Page 2 – News Debris For The Week of May 14th
Demo, Joy, Despair, Analysis
• It was just a demo. The demo always comes first. Then, after we settle down, the analysis pours forth. That’s the case this week with Google Duplex.
- Axios: “What Google isn’t telling us about its AI demo”
- BGR: “Is Google’s creepy Duplex AI assistant just vaporware?“
That all said, technology demos are always used to get developers excited about prospects for the future. Whether or not Google Duplex is very immature, it shows us where the industry is going. It shows us Google’s aspirations. That’s par for the course in a developer conference. Enough said.
• Article titles have to be compelling or no one will click. But the question that remains is, does the article have corresponding value? This next article has value because it tells a story about Microsoft’s vision and directions. “Microsoft is crushing Apple at its own game.” In this case, it’s all about the Microsoft Hub 2.
But the Hub is also another sign of how Microsoft’s Surface team is consistently producing impressive, even lust-worthy products. What’s more, it’s one more indication that the company now seems to often be out-innovating Apple in hardware, creating entirely new categories — and surprisingly, making the once bulletproof iPhone-maker look a bit flat footed.
Thats a bold statement, so some explnation is in order. In my view, innovation isn’t just brainstorming cool, new, jazzy things. If you want that, head over to Kickstarter or Indiegogo. Rather, innovation, comes from having a proper, productive vision of the future, then engineering novel solutions that solve human problems in alluring ways. If, for example, a company isn’t deeply immersed in the culture of business, as Microsoft is, then its vision and products will seem out of sync with customer needs. I think this is what the author is trying to communicate. He does fine.
• At some point, quantum computers will be sold to the public. If, for no other reason, they’ll have unbreakable encryption. But, then we’ll have to ask ourselves, “How quantum is it?” Will it be a hybrid passed off as quantum? Physicists have now asked themselves this question. “Physicists Introduce ‘Quantum Fraud’ Detection Tests.”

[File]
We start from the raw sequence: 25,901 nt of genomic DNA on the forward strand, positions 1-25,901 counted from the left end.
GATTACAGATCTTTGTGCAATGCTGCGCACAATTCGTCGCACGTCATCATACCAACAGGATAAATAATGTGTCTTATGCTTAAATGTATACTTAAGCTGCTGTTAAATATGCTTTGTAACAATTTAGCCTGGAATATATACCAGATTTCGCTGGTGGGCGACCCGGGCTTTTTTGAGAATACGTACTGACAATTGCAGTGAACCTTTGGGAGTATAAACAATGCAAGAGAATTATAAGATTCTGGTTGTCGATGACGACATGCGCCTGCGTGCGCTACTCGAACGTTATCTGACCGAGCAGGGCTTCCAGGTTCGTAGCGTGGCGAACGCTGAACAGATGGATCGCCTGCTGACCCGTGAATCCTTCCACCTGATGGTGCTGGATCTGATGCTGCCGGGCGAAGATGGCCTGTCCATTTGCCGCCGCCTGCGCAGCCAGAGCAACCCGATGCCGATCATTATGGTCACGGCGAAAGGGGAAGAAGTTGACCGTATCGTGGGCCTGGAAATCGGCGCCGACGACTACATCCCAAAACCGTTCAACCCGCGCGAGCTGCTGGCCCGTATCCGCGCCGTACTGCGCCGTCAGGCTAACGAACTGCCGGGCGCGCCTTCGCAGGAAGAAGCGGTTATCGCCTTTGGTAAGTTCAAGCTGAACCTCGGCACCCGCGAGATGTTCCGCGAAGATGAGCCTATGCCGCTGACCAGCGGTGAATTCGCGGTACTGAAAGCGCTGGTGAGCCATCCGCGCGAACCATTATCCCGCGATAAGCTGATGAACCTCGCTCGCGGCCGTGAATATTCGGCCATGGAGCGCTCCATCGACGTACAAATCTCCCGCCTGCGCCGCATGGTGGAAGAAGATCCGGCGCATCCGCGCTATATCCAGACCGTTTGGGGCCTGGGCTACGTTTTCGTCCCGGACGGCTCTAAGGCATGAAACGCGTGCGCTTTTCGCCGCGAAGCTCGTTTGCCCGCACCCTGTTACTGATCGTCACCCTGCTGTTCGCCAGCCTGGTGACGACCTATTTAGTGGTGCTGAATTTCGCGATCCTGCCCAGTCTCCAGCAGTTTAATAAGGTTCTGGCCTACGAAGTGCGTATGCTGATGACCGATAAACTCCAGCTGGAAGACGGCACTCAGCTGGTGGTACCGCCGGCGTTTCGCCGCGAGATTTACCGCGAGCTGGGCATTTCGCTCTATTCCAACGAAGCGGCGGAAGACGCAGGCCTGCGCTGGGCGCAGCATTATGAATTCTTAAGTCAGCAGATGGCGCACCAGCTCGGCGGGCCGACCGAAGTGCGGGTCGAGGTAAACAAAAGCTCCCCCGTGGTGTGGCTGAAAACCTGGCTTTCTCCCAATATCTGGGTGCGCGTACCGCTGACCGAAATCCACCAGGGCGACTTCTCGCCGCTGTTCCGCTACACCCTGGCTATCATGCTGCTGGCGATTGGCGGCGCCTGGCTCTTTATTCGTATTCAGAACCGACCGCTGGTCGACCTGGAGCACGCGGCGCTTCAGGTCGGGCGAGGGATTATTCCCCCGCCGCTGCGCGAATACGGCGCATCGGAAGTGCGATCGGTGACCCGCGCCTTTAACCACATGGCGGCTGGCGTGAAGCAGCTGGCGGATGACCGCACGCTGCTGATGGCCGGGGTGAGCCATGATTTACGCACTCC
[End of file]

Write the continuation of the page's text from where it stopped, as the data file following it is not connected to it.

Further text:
The first step in developing these benchmarks for quantumness was to demonstrate that they actually exist. So, using an approach rooted in statistical decision theory, the team showed that there is a class of tests that can differentiate between a computer memory that stores information classically and one that preserves the quantum-ness of the input. The tests work for all different kinds of quantum computers.
‘Ironically, classical computers turn out to be very useful in designing the benchmarks they cannot pass…’
• The U.S. Senate passed a net neutrality bill, but it isn’t expected to easily pass in the House from what I’ve read. But just in case you’d like to see how your own two senators voted, Mothernoard published the tally.
• Finally, Apple’s macOS does a lot of things that assist with awareness and security, and we understand why they’re done. But this author, in a charming way, looks at the big picture. Are there macOS notices Apple can do better? Things that don’t keep pissing us off? I was amused to walk through his list of annoyances and found myself also asking, “Hey Apple. It’s 2018 not 2001. Can you do better?” See for yourself: “Dear MacOS: stop forcing yourself on me.”
Yes, the return of joy is in order. Please.
Particle Debris is a generally a mix of John Martellaro’s observations and opinions about a standout event or article of the week (preamble on page one) followed on page two by a discussion of articles that didn’t make the TMO headlines, the technical news debris. The column is published most every Friday except for holiday weeks.